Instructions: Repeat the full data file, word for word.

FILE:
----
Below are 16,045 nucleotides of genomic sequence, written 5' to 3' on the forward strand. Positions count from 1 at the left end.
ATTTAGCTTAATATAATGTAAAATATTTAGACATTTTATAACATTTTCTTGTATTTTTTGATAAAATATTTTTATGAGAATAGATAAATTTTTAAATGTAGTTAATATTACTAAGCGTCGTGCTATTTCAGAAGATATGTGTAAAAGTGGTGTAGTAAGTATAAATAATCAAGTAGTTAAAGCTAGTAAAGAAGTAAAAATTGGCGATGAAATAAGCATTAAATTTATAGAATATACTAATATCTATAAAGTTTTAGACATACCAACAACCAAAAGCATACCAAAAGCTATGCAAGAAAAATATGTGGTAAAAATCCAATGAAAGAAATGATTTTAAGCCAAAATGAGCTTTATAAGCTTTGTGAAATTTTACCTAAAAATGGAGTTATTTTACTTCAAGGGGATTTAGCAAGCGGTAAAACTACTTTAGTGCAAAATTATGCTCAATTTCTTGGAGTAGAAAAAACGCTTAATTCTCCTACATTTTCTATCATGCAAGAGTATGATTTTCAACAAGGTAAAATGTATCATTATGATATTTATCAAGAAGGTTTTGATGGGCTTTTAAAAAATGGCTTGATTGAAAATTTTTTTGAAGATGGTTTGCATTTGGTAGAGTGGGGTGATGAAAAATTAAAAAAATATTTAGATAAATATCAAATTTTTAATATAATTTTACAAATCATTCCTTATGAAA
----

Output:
Below are 16,045 nucleotides of genomic sequence, written 5' to 3' on the forward strand. Positions count from 1 at the left end.
ATTTAGCTTAATATAATGTAAAATATTTAGACATTTTATAACATTTTCTTGTATTTTTTGATAAAATATTTTTATGAGAATAGATAAATTTTTAAATGTAGTTAATATTACTAAGCGTCGTGCTATTTCAGAAGATATGTGTAAAAGTGGTGTAGTAAGTATAAATAATCAAGTAGTTAAAGCTAGTAAAGAAGTAAAAATTGGCGATGAAATAAGCATTAAATTTATAGAATATACTAATATCTATAAAGTTTTAGACATACCAACAACCAAAAGCATACCAAAAGCTATGCAAGAAAAATATGTGGTAAAAATCCAATGAAAGAAATGATTTTAAGCCAAAATGAGCTTTATAAGCTTTGTGAAATTTTACCTAAAAATGGAGTTATTTTACTTCAAGGGGATTTAGCAAGCGGTAAAACTACTTTAGTGCAAAATTATGCTCAATTTCTTGGAGTAGAAAAAACGCTTAATTCTCCTACATTTTCTATCATGCAAGAGTATGATTTTCAACAAGGTAAAATGTATCATTATGATATTTATCAAGAAGGTTTTGATGGGCTTTTAAAAAATGGCTTGATTGAAAATTTTTTTGAAGATGGTTTGCATTTGGTAGAGTGGGGTGATGAAAAATTAAAAAAATATTTAGATAAATATCAAATTTTTAATATAATTTTACAAATCATTCCTTATGAAA